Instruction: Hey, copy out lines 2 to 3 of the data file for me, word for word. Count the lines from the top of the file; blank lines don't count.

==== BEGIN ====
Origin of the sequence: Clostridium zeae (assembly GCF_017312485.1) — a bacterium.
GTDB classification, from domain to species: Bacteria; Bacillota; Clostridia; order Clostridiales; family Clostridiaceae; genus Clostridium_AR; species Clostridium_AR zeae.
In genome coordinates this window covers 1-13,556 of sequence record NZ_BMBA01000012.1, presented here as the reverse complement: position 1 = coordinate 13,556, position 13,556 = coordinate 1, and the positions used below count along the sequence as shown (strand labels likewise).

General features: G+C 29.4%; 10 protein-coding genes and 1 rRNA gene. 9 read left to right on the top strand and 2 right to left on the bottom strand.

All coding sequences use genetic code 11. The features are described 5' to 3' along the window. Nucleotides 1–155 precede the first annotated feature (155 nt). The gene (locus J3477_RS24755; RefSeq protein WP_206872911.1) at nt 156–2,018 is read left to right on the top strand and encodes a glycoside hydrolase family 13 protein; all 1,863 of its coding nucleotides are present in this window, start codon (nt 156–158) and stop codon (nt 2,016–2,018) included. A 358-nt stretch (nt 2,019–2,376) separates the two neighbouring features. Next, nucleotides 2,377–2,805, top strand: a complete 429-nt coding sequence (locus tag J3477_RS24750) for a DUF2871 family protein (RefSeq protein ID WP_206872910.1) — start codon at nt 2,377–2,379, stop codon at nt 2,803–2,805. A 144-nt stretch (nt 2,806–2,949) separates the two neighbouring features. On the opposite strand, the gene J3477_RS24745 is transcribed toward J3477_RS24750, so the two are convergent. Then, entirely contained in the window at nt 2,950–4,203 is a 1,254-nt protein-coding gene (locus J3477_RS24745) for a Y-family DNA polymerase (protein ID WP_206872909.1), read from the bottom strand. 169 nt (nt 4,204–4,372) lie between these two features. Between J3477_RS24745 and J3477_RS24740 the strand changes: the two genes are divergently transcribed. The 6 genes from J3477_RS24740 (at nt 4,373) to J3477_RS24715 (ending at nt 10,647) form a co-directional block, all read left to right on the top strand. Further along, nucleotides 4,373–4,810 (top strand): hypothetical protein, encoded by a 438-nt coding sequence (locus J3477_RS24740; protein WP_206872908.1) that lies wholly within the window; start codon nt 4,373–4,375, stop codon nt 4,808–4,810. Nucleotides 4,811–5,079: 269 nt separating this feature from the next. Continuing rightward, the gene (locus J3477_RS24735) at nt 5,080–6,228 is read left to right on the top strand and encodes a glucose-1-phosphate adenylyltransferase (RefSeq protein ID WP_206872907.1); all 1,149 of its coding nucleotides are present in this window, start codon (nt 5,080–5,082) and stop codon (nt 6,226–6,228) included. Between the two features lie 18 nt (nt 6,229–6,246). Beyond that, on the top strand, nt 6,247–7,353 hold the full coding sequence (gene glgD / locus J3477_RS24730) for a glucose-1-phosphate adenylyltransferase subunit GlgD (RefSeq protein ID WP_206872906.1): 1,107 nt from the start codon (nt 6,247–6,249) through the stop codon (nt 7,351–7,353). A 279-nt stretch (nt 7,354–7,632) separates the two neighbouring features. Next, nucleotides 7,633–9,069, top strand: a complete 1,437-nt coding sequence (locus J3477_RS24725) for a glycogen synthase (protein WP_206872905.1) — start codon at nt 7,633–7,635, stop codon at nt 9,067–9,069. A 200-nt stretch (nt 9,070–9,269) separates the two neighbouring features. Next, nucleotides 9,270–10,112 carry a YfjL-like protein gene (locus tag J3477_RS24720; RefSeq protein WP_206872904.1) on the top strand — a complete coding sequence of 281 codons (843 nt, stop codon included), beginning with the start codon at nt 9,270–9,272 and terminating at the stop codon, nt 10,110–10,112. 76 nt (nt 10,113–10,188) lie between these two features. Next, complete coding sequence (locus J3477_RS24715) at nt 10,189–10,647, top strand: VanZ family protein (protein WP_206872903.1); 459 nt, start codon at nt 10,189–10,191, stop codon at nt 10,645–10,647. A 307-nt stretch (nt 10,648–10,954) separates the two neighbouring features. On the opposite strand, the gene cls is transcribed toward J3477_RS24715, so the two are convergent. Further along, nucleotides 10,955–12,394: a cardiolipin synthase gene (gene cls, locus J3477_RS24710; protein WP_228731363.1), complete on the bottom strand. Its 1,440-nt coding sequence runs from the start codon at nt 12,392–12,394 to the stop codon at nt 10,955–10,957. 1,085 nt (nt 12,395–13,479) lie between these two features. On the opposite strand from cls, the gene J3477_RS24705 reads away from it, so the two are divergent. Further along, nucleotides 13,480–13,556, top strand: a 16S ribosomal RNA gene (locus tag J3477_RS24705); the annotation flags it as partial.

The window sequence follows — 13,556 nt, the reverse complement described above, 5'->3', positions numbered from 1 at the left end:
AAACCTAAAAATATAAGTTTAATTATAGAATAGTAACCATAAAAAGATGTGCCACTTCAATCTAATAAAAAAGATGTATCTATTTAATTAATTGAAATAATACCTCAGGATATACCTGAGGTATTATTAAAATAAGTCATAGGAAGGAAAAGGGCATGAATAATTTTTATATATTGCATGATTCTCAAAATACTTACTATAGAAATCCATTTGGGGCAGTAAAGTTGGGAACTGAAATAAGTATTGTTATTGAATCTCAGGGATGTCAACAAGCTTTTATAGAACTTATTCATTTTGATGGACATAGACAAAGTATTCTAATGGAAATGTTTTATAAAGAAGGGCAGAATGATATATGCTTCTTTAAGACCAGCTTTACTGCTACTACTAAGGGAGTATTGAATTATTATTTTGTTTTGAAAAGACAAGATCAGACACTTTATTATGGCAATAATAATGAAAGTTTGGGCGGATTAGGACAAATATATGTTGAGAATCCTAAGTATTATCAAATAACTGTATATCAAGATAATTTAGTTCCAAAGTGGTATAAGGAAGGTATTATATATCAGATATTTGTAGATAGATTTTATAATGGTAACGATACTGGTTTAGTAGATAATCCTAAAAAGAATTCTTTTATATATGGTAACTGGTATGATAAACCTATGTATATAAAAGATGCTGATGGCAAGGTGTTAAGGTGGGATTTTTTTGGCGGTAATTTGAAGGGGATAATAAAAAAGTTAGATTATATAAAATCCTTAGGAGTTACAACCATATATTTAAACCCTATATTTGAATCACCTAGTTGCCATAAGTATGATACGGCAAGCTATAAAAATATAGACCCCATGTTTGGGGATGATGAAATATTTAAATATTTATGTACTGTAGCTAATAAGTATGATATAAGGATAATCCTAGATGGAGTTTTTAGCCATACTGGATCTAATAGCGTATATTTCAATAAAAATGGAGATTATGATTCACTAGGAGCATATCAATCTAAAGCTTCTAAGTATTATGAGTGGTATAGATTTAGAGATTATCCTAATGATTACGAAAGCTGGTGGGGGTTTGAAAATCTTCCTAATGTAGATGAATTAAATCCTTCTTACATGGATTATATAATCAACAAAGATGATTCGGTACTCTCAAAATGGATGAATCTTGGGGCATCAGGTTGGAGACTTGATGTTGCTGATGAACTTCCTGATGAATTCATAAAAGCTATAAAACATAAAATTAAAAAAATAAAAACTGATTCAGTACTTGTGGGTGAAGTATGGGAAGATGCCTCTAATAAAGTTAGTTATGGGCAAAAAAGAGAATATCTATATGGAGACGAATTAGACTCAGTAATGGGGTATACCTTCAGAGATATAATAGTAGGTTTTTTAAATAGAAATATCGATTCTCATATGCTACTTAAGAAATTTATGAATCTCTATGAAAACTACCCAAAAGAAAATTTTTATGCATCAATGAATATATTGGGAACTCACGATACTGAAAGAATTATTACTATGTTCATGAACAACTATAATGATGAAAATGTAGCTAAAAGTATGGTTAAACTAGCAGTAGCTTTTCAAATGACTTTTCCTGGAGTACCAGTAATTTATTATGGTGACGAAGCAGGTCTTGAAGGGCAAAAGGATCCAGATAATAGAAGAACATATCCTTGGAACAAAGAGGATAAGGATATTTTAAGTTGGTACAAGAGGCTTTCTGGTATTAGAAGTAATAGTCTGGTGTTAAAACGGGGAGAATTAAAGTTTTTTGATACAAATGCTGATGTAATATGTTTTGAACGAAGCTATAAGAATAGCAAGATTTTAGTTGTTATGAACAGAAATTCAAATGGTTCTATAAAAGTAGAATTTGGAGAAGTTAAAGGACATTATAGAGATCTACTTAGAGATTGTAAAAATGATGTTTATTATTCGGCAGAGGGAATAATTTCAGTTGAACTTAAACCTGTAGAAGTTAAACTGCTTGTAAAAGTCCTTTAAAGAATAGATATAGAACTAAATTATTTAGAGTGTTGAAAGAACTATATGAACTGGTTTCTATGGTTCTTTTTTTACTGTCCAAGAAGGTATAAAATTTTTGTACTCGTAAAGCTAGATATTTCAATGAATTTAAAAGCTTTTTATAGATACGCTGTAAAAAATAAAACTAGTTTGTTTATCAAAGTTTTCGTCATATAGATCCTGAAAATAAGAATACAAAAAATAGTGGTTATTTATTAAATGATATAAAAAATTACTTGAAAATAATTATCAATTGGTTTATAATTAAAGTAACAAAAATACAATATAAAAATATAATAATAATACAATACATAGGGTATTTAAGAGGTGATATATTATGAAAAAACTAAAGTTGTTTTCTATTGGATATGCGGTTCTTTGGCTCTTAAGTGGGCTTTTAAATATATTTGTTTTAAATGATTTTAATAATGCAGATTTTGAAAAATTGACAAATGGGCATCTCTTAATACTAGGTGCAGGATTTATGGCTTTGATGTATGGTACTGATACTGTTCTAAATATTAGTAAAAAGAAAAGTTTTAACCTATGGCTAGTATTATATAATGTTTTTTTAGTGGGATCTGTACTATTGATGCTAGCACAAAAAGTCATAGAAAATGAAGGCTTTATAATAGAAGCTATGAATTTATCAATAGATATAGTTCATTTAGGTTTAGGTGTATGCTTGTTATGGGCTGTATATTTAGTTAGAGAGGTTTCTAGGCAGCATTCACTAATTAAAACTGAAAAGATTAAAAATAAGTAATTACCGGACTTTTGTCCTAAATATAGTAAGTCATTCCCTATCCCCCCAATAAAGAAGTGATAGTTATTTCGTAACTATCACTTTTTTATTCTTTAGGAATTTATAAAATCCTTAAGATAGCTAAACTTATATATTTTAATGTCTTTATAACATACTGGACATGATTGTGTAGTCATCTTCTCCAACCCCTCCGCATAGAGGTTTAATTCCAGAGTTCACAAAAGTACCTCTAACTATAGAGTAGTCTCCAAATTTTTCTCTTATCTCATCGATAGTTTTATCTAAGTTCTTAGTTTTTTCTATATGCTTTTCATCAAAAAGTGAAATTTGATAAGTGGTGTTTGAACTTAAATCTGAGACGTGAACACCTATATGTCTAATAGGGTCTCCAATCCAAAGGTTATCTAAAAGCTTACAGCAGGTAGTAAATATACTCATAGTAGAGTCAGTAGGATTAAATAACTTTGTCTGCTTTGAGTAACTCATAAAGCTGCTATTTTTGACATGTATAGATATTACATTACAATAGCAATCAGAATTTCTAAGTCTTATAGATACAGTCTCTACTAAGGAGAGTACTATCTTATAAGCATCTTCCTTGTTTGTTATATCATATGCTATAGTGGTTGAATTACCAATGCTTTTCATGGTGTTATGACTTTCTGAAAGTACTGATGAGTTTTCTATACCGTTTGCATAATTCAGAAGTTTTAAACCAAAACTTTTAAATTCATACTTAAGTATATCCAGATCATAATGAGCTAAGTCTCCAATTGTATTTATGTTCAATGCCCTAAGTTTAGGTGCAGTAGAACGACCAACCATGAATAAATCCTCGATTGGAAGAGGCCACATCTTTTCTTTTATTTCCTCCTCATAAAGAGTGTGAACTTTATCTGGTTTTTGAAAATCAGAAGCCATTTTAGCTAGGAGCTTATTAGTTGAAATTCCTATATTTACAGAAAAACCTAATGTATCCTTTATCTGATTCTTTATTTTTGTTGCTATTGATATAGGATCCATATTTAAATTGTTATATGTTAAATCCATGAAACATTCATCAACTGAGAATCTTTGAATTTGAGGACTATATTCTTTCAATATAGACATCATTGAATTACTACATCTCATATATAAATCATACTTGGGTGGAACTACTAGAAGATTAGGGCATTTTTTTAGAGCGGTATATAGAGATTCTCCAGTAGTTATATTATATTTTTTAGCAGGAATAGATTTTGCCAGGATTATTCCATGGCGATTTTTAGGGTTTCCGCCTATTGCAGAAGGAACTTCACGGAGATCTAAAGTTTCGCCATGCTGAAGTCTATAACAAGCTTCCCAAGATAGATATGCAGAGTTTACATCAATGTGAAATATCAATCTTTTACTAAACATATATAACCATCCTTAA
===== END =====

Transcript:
GTDB classification, from domain to species: Bacteria; Bacillota; Clostridia; order Clostridiales; family Clostridiaceae; genus Clostridium_AR; species Clostridium_AR zeae.
In genome coordinates this window covers 1-13,556 of sequence record NZ_BMBA01000012.1, presented here as the reverse complement: position 1 = coordinate 13,556, position 13,556 = coordinate 1, and the positions used below count along the sequence as shown (strand labels likewise).